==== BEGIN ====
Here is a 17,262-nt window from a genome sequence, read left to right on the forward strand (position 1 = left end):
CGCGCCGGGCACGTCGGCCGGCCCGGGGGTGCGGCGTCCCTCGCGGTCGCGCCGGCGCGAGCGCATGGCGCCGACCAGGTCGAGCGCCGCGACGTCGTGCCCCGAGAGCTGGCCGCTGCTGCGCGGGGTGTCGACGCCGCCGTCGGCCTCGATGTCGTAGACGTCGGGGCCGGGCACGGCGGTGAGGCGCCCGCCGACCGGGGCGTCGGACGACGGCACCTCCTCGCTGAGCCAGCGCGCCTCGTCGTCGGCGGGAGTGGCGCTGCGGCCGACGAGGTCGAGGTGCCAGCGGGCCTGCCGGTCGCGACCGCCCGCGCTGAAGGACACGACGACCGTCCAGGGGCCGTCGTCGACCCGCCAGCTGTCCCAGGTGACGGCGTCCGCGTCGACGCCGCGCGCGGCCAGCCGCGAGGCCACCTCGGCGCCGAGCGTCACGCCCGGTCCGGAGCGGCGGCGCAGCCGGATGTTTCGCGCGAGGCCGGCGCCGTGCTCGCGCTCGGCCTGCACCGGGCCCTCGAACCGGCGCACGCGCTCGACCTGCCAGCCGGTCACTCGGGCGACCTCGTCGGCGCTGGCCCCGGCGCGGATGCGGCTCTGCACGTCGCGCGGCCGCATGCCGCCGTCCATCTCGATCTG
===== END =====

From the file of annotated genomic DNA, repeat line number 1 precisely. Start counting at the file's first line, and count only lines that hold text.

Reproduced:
Here is a 17,262-nt window from a genome sequence, read left to right on the forward strand (position 1 = left end):